The original injunction from God to Adam and Eve remained -- as both Paul and Genesis show. The world was to be populated and men and women were to be fruitful following the natural order of the sex function. The sexual instinct was not designed primarily as a source of pleasure any more than the instinct to eat was designed primarily as a source of pleasure; but rather both instincts provide pleasure when they are used to facilitate their end: the impulse to eat (the satisfaction of which is pleasurable) allows us to continue to live; the impulse to procreate (the satisfaction of which is pleasurable) allows us to generate life and thus assure the continuation of humanity. Either impulse may be perverted: one may eat or not eat to excess, both of which may be detrimental to physical and psychological health (as well as spiritual); one may likewise pervert the procreative impulse (which also has psychological, physical, and spiritual consequences).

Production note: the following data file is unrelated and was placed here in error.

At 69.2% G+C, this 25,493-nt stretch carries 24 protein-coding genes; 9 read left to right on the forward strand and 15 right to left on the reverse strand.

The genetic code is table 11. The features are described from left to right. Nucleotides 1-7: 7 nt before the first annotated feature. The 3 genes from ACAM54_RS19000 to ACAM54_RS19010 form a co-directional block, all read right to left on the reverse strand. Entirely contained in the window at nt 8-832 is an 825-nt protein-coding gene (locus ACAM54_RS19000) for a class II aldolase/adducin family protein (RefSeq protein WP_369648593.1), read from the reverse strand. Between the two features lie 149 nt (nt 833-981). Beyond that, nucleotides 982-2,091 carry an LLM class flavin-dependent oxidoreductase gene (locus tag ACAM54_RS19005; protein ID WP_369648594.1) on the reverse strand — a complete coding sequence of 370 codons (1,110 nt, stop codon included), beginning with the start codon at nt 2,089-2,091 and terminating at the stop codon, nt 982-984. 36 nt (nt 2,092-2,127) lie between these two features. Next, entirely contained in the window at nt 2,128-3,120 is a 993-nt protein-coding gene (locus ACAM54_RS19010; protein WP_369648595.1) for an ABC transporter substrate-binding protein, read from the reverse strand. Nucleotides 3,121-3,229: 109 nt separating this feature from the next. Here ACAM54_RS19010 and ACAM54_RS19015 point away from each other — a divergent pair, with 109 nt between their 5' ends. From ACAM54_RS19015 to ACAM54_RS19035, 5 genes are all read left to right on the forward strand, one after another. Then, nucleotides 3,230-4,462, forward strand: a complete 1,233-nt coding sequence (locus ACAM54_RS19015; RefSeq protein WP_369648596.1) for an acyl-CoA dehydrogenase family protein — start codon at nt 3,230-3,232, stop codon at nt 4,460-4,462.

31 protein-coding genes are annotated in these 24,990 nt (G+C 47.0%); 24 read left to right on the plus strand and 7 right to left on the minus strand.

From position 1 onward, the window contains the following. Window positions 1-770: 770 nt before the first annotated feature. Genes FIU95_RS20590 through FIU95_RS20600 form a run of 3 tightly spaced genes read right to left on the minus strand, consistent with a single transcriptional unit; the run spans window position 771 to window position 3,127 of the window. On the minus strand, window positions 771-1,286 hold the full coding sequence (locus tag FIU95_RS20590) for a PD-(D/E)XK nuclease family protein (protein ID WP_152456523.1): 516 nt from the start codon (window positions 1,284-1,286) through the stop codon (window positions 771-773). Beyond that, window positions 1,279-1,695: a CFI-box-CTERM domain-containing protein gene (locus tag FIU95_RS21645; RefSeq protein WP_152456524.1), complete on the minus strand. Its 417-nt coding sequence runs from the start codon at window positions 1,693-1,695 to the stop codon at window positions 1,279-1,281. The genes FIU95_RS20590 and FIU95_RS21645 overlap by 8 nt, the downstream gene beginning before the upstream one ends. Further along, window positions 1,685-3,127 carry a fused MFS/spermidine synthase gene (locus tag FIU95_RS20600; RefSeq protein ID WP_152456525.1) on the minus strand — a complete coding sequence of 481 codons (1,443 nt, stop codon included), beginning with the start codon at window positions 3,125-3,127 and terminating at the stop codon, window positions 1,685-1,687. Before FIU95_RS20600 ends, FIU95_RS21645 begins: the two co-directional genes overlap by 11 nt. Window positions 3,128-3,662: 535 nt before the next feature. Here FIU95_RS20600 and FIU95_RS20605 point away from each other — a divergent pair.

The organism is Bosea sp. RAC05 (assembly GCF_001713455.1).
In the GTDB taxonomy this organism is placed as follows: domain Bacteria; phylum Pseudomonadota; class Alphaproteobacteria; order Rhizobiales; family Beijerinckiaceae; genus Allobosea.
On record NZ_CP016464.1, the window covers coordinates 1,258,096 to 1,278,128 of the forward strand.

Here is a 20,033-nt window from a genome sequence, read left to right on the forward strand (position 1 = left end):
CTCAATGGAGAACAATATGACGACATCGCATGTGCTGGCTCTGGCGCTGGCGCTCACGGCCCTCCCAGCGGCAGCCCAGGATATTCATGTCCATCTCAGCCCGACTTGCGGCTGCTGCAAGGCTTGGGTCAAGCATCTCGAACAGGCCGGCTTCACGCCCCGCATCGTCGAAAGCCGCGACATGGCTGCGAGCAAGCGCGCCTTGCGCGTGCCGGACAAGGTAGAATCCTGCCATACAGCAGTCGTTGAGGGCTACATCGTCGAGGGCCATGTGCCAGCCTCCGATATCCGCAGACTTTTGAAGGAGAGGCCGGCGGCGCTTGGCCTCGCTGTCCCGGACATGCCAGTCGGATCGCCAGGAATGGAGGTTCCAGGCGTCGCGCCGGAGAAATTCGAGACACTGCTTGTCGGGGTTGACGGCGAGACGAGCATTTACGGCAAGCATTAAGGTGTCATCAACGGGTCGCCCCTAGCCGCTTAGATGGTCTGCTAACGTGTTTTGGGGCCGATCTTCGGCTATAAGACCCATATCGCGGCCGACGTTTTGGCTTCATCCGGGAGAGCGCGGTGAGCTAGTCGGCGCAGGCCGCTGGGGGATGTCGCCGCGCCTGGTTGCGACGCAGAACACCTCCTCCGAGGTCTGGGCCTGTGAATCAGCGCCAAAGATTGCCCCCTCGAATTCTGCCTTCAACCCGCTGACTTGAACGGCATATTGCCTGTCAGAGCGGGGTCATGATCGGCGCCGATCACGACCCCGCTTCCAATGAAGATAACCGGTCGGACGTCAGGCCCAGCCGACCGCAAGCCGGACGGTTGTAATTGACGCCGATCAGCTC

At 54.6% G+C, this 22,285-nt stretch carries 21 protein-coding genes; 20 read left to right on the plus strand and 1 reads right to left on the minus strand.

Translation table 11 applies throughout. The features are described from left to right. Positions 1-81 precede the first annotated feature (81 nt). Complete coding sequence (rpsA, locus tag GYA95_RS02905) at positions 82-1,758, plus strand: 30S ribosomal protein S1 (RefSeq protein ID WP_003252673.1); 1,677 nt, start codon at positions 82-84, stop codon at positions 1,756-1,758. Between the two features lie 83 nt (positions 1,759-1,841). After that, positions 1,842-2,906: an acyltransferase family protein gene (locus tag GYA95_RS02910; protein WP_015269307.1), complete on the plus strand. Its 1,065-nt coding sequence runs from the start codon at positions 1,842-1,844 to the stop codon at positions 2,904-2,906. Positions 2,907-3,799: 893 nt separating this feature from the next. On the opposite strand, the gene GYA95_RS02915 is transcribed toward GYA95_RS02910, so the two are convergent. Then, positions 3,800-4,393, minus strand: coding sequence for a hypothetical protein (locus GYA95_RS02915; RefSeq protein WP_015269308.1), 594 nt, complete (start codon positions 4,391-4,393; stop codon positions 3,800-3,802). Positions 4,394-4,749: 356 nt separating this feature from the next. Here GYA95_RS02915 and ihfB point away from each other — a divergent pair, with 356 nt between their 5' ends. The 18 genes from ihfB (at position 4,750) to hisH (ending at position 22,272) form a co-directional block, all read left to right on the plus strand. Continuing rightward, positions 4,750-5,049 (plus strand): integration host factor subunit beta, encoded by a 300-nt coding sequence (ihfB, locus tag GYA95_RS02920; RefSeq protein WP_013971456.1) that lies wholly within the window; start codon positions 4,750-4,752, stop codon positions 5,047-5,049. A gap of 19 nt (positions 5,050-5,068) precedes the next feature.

Malick contends that this is surely the case when he expostulates that

Homosexuality…is a movement away from God's design and thus from godliness… The word paredwke (He 'give them over') is not simply permissive or even privative but is descriptive of a judicial act of God giving men over to judgment for turning from the Creator. & #8230;Therefore homosexuality is not another proper expression of sexual relationships but is a perversion of God's created order. Homosexuality in itself (and not homosexual acts by heterosexuals) is the talionic expression of judgment against man's movement from the Creator."